In October, the province of Ontario proposed strict new legislation to ban the practice of “double-ending”, where a real estate agent represents both the buyer and seller in a transaction and pockets the commission from both.
It’s considered to be an ethically-questionable move, as it’s hard to prove an agent representing both sides of a deal truly has the seller’s best interests at heart while also getting the best deal for their buyer.
It can also be used to blatantly abuse the system and violate an agent’s fiduciary duty to their clients. In a scathing investigation by CBC’s Marketplace, a number of agents in the Toronto area were caught misrepresenting their services to undercover reporters posing as prospective buyers. In some instances, listing agents even guaranteed the sale of the home to a buyer in exchange for representing them in the deal. Such behaviour is a direct violation of the code of ethics (REBBA 2002) that govern real estate agents.
The proposed changes, while not banning the practice outright, will enforce a preference for a Mandatory Designated Representation model, requiring that agents represent only one side of a transaction, and to refer one of the clients to another agent in their brokerage when applicable.
It will also double the fines for those who are caught using unsavory methods, from $25,000 to $50,000 for individual agents and up to $100,000 for brokerages.
The policy change would follow British Columbia’s lead; the province outright banned double ending in September.
Stated BC Real Estate Association (BCREA) President Jim Stewart, “Every day, REALTORS® help their clients understand real estate transactions, so they can make informed decisions. Over my nearly 25-year career as a realtor, many long-standing clients have developed trust with me, and now my clients have no choice but to start from the beginning and build new relationships. Trust is a crucial part of what is often the largest financial transaction in people’s lives.”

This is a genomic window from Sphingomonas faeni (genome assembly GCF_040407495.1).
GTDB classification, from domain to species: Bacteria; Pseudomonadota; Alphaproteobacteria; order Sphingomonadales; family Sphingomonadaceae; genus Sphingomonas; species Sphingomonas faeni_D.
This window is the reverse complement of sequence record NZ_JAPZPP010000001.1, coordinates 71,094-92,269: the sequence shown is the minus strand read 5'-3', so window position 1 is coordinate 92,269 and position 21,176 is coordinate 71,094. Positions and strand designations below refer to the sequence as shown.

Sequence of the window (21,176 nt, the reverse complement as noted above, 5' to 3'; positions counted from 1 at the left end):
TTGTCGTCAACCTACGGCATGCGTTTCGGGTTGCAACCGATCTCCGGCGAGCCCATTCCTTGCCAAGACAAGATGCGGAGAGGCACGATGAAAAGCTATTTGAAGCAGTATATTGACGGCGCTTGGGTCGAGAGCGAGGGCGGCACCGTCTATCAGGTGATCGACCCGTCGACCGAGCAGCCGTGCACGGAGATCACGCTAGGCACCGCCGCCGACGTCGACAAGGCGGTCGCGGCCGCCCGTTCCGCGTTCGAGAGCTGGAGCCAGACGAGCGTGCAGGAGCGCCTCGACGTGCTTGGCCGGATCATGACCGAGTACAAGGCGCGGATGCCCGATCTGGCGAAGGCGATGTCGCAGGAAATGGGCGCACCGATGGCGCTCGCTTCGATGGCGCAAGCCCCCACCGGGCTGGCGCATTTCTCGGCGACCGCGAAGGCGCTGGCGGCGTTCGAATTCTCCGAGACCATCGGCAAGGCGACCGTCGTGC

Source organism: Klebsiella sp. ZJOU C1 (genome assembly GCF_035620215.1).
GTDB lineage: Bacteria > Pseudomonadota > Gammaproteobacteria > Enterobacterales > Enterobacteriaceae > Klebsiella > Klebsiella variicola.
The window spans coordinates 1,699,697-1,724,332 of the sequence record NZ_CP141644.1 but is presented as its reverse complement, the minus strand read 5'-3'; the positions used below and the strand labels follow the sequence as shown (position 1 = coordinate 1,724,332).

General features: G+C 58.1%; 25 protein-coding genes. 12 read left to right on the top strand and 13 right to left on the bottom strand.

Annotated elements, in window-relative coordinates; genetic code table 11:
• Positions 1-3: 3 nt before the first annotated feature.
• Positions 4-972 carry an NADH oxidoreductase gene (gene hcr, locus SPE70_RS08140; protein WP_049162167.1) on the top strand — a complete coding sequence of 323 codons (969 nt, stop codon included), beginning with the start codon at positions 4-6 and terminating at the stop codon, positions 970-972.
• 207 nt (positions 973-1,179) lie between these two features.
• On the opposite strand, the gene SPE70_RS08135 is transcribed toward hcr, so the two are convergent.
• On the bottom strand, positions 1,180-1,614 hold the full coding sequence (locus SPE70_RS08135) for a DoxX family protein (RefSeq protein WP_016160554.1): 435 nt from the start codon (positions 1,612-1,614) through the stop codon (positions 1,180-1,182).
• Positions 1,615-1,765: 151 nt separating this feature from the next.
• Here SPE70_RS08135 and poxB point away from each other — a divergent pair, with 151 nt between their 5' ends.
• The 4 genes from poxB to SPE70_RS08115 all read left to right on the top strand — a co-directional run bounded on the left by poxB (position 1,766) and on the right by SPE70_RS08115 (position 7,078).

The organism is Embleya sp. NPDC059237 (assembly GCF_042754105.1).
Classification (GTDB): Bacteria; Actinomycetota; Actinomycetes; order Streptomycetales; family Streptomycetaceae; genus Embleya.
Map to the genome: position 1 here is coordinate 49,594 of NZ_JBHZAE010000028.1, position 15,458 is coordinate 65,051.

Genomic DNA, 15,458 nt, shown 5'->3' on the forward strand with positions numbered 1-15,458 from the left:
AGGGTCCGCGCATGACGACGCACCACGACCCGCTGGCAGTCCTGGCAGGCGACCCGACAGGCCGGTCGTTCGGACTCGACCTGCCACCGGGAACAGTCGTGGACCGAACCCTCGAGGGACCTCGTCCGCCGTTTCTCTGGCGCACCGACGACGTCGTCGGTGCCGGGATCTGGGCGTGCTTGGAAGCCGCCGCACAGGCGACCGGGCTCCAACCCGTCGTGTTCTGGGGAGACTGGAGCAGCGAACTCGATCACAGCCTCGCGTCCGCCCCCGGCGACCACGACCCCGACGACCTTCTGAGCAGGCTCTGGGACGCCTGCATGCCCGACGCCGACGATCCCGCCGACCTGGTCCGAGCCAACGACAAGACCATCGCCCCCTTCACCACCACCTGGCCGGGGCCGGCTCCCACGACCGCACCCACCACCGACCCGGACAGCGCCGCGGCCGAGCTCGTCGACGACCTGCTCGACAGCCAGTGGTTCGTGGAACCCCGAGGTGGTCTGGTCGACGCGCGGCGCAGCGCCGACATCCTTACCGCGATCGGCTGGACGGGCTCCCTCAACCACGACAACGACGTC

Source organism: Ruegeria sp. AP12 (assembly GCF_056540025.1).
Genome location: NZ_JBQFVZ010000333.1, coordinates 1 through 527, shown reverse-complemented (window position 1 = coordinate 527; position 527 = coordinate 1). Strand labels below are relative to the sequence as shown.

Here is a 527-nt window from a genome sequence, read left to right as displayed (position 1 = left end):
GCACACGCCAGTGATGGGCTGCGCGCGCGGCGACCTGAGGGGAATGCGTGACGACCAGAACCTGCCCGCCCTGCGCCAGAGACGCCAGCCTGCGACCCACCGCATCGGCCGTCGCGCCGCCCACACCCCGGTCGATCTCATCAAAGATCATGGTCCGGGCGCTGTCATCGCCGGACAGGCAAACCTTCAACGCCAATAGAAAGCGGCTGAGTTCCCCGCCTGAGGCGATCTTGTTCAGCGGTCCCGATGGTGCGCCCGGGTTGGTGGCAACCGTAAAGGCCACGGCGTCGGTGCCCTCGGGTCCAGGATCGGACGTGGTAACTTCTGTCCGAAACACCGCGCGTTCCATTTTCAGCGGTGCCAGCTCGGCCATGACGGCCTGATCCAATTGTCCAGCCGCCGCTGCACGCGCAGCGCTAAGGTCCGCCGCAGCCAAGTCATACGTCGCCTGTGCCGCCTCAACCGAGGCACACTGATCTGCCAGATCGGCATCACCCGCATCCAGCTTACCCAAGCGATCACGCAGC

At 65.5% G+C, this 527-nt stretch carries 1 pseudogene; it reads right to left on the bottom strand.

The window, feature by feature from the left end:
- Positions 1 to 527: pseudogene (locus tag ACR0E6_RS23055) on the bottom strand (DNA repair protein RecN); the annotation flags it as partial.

9 – New Protections for Condo Owners
On November 1, an overhaul to the Ontario Condo Act took effect, bringing with it greater protections for owners and tougher requirements for board mangers and owners, as well as a new online dispute system dubbed the Condominium Authority Tribunal (CAT).
Part of Bill 106, the Protecting Condominium Owners Act, the new rules will introduce mandatory training for all condo directors and board members via a three-hour online course, and will affect meeting notices for owners, voting procedures, reserve fund rules, and disclosure requirements for those granting vendor contracts. Members will also need to brush up on financial, legal, construction and administration matters.
The measures are “to provide greater confidence and security for condo owners in their investment and greater stability in their day-to-day lives,” said Government and Consumer Services Minister Tracy MacCharles to a crowd at the Air Canada Centre’s Maple Leaf Squre in Toronto. According to MacCharles, there are 750,000 condo units in the province, owned by 1.6 million individuals and run by 10,000 condo boards.
A new system to resolve issues between residents or the board is especially anticipated; the current dispute resolution requires the hiring of a private mediator, which can be an expensive, drawn-out process that isn’t always effective, says the province. A new agency dubbed the Condominium Authority of Ontario will provide a tribunal for disputes, as well as an affordable resolution process – it will cost $25 to enter preliminary negotiations, $50 for mediation, and $125 to take a matter to the tribunal, with the cost footed by the plaintiff.
10 – The National Housing Strategy
On November 22 – also known as National Housing Day – the federal government revealed its $40-billion National Housing Strategy, a “once-in-a-lifetime initiative” designed improve accessibility to affordable housing to the nation’s most vulnerable.
First teased in the Liberal’s federal budget in March, the 10-year plan will kick off a number of goals including:
- $15.9 billion for the National Housing Co-Investment
- $4 billion for the Canada Housing Benefit, which will provide an estimated $2,500 to 300,000 low-income households, to be launched in 2020
- $2.2 billion for the Homeless Partnering Strategy
- $9.1 billion for Community Housing Initiatives
- $2.5 billion for a federal-provincial-territorial housing partnership fund
- $9.8 billion for existing agreements
It will create 100,000 affordable housing units across Canada, renovate an additional 300,000, and remove 530,000 households from core housing need.
However, a number of affordable housing advocates say the plan falls short, failing to address the affordability challenges of the middle class who are facing some of the highest real estate and rental costs in recent memory, as well as extremely tight rental vacancy.
Said Jim Murphy, CEO of the Federation of Rental Housing Providers of Ontario, “We’re increasingly concerned that those in the middle, who probably wouldn’t qualify for most of these programs, are still facing hardship. They can’t afford to own with an average price of $1.3 million (for a detached resale house in Toronto in October). Increasingly, rent is becoming difficult, not only in terms of price but in terms of supply and finding a place.”